Special Report: Emerging junior rare earths producer Arafura Resources is just weeks away from locking down Australian government approval for its Nolans project in the Northern Territory.

The Northern Territory Environment Protection Authority has already recommended the project receive final approval from the Territory government.

Rare earths are a group of 17 elements with “unique catalytic, metallurgical, nuclear, electrical, magnetic and luminescent properties”, according to the federal government’s Australian Mines Atlas.

Neodymium-praseodymium (NdPr) is the main rare earth product Arafura (ASX:ARU) plans to produce from its Nolans project.

NdPr is used in the manufacture of high-strength permanent magnets that are used in the automotive industry for electric components such as seats, mirrors, wipers, steering and braking, as well as in the traction motors of hybrid and electric vehicles.

NdPr magnets, Arafura Resources
NdFeB permanent magnets which find application in the automotive, clean energy and personal electronics sectors, and in industrial automation

NdPr prices are rebounding, but it hasn’t been because of the electric vehicle uprising – at least not yet.

Since mid-last year prices have gained ground because of China’s push to consolidate its industry, including stamping out illegal polluting and unsustainable production.

The Asian powerhouse has generally controlled the production of NdPr but recently analysts predicted that it will become a net importer.

Rare earths another beneficiary of EV demand

Longer term, however, NdPr prices are expected to keep ticking up because of the strong demand in the electric vehicle and clean energy markets, and in industrial automation.

While traditional petrol or diesel combustion engine motor vehicles each use about 700 grams of NdPr, electric or hybrid vehicles require an extra kilo.

NdPr is also a key component of the magnets used in wind turbine generators.

Demand for NdPr is expected to grow at 8 per cent each year to 2025 from the current global consumption of 33,340 tonnes.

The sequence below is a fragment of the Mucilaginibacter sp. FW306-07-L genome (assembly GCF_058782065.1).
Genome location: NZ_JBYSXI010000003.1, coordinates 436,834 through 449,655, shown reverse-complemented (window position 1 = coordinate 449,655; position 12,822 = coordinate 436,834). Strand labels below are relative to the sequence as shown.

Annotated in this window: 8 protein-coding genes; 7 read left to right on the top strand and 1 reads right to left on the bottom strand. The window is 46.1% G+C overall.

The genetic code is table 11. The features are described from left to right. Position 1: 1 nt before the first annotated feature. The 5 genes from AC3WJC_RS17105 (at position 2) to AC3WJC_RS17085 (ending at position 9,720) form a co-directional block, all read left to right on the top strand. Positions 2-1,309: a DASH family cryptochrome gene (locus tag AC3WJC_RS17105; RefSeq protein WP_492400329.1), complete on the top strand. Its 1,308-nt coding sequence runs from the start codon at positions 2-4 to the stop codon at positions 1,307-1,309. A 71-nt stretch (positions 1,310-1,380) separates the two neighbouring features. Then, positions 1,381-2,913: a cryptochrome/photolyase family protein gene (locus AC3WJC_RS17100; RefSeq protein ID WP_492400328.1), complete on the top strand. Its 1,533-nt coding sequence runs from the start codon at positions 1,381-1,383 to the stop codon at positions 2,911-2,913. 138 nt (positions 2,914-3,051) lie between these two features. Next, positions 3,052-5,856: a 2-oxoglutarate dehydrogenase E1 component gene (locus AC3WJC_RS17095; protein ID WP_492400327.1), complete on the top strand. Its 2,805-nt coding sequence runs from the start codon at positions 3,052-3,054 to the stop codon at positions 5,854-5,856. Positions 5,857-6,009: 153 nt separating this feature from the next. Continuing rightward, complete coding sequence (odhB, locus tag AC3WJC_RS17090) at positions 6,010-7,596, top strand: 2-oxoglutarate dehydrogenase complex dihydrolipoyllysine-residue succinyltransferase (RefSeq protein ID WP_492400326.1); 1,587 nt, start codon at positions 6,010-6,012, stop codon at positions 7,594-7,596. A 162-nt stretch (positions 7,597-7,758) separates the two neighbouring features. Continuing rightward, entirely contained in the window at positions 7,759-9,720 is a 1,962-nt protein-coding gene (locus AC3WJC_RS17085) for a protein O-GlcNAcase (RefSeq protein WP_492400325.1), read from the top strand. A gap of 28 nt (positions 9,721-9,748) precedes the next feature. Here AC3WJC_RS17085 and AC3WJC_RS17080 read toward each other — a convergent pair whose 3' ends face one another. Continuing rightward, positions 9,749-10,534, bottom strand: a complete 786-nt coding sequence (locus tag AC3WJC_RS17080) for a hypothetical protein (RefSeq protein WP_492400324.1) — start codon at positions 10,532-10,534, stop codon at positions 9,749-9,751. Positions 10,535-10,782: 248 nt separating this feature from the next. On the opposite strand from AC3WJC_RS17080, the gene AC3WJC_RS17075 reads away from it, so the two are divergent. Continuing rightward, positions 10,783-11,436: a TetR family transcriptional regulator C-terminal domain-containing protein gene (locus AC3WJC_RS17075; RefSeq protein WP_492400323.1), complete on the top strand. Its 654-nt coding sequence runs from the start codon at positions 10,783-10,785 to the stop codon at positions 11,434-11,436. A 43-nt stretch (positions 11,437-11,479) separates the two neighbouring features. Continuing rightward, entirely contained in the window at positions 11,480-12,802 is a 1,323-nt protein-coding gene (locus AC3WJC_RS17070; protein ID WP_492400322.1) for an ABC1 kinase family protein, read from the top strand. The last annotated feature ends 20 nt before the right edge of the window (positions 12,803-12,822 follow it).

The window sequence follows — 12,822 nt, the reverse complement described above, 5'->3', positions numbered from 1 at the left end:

“The end-use markets for magnets really haven’t begun to impact pricing yet,” Managing Director Gavin Lockyer told Stockhead.

“There’s still a lot of upside coming from natural supply-demand forces in the market, which is underpinned by the electrification of the transport sector and clean energy applications.”

The Nolans project is capable of meeting 5 to 10 per cent of global demand.

Second revenue stream

As well as the primary NdPr and other rare earth products, Arafura will produce merchant-grade phosphoric acid, which will bolster its revenues.

Rare earth recovery circuit in phosphate extraction pilot plant, Arafura Resources
Rare earth recovery circuit in Arafura’s phosphate extraction pilot plant

Phosphoric acid is predominantly used in fertilizers, which consumes about 90 per cent of production.

2018 will be a busy year for Arafura. A priority for the company will be securing offtake agreements to underpin project funding.

“Offtake and the procurement of funding for the project are key work streams for us this year and will help our board come to a final investment decision,” Mr Lockyer said.

Arafura is looking to primarily supply end-users in Japan, Europe, the U.S. and China.

The company is also working to complete large-scale pilot work to incorporate in a definitive feasibility study due for completion by the end of the year.

Low on the cost curve

“In terms of our projected operating costs, we believe we’re going to be pretty low on the cost curve — competitive with Chinese rare earth operations,” Mr Lockyer said.

“That’s because we have developed a flow sheet that is very efficient with our particular ore and also we have another revenue stream.”

Nolans also has the benefit of being in a first world, low sovereign risk jurisdiction, close to key energy and transport infrastructure, and a supportive community in Central Australia.


This special report is brought to you by Arafura Resources.
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